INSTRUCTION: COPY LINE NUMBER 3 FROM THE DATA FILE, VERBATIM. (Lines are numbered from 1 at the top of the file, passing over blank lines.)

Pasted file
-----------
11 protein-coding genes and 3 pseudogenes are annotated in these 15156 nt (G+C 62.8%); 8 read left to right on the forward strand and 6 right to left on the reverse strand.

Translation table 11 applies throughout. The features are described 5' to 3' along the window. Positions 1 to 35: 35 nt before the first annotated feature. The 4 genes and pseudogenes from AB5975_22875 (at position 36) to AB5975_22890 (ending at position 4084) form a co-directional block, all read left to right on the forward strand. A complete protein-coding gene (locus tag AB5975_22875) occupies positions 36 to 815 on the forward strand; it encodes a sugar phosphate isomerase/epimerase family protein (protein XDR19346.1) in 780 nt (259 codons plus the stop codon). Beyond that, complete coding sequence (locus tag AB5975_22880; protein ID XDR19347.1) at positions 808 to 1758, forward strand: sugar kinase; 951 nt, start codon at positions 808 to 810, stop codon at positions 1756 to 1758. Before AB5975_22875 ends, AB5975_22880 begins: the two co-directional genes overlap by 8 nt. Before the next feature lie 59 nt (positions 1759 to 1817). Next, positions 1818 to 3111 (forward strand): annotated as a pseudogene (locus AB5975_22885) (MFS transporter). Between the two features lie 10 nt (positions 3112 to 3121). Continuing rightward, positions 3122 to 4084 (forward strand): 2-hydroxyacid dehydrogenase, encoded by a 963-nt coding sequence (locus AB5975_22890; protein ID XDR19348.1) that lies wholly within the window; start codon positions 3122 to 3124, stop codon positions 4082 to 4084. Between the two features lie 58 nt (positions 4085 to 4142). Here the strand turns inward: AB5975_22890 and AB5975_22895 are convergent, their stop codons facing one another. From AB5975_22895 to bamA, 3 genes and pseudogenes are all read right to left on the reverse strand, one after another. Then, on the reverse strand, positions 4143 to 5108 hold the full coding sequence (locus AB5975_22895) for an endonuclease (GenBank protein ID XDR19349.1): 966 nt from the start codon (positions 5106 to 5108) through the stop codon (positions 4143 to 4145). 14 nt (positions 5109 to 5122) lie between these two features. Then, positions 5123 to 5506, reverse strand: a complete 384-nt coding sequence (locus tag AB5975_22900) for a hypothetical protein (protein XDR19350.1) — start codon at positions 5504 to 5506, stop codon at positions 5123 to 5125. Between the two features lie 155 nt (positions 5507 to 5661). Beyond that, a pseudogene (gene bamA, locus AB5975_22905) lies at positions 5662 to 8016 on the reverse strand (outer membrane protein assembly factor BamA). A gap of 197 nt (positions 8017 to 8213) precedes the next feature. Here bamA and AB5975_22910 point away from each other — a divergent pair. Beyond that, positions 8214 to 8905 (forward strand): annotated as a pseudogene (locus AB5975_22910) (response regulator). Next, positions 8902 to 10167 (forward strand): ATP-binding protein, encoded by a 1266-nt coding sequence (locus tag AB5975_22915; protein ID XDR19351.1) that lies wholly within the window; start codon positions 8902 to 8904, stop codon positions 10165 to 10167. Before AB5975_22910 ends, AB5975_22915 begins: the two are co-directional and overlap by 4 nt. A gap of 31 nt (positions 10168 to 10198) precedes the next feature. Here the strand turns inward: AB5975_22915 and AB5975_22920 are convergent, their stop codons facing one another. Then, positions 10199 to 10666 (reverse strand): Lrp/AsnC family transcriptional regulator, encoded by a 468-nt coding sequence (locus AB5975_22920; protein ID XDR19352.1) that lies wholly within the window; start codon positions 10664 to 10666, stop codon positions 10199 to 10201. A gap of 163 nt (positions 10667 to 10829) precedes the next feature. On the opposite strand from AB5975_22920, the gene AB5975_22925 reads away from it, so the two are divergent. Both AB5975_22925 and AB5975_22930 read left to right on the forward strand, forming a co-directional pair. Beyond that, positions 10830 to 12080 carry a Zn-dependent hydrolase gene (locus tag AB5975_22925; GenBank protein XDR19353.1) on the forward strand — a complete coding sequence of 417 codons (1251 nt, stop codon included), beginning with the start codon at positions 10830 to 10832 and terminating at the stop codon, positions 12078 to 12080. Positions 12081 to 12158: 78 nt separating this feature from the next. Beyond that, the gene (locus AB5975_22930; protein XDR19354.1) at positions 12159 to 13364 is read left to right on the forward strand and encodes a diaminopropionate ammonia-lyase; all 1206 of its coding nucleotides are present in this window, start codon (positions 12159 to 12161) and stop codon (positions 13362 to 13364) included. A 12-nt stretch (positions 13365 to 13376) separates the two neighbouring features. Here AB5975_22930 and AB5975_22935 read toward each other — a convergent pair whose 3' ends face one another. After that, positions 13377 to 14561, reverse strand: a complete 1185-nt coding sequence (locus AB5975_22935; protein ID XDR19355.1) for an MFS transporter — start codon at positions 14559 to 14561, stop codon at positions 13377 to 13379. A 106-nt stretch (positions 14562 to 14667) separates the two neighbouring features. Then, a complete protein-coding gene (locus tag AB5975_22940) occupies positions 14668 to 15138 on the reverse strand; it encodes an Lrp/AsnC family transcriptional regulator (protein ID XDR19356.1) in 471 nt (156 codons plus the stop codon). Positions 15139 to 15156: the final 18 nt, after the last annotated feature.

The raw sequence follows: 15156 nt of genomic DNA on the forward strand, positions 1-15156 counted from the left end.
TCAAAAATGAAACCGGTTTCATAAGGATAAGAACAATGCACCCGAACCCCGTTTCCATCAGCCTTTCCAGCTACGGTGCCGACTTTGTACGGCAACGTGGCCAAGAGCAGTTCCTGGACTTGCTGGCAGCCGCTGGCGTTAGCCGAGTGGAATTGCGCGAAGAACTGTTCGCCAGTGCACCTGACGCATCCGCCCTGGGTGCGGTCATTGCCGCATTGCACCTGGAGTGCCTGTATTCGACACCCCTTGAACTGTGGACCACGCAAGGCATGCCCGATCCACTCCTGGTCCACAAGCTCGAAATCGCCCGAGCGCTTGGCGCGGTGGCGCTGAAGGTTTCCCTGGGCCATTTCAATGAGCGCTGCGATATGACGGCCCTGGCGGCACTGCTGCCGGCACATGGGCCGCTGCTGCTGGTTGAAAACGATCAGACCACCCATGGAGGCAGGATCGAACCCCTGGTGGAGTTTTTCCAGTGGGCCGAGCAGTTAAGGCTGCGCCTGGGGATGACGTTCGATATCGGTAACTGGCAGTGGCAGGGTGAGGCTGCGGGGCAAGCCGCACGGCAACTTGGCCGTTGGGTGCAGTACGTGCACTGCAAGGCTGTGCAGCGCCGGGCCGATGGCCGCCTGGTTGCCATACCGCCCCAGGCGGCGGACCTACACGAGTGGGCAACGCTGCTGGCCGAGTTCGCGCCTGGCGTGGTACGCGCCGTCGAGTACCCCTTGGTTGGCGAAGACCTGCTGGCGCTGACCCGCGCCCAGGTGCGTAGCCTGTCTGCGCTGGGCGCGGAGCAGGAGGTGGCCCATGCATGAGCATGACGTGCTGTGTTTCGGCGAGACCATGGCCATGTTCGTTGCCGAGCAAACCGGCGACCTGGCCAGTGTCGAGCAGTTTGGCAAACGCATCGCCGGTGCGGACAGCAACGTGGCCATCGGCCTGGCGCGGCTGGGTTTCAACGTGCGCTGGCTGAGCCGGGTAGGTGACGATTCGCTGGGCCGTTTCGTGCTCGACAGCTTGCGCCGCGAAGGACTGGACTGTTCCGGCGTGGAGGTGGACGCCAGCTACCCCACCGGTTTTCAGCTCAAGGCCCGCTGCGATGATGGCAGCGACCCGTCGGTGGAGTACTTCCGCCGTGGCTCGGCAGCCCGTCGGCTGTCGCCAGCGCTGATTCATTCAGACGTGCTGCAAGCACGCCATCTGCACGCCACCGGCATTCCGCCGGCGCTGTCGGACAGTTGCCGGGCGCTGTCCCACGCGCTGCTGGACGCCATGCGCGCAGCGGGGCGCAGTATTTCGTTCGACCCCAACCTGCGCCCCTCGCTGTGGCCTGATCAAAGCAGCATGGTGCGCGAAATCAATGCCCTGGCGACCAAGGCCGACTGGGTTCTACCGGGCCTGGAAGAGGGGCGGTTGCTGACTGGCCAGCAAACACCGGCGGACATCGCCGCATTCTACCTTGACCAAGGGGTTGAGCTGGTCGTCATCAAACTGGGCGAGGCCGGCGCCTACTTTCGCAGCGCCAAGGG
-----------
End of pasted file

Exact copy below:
The raw sequence follows: 15156 nt of genomic DNA on the forward strand, positions 1-15156 counted from the left end.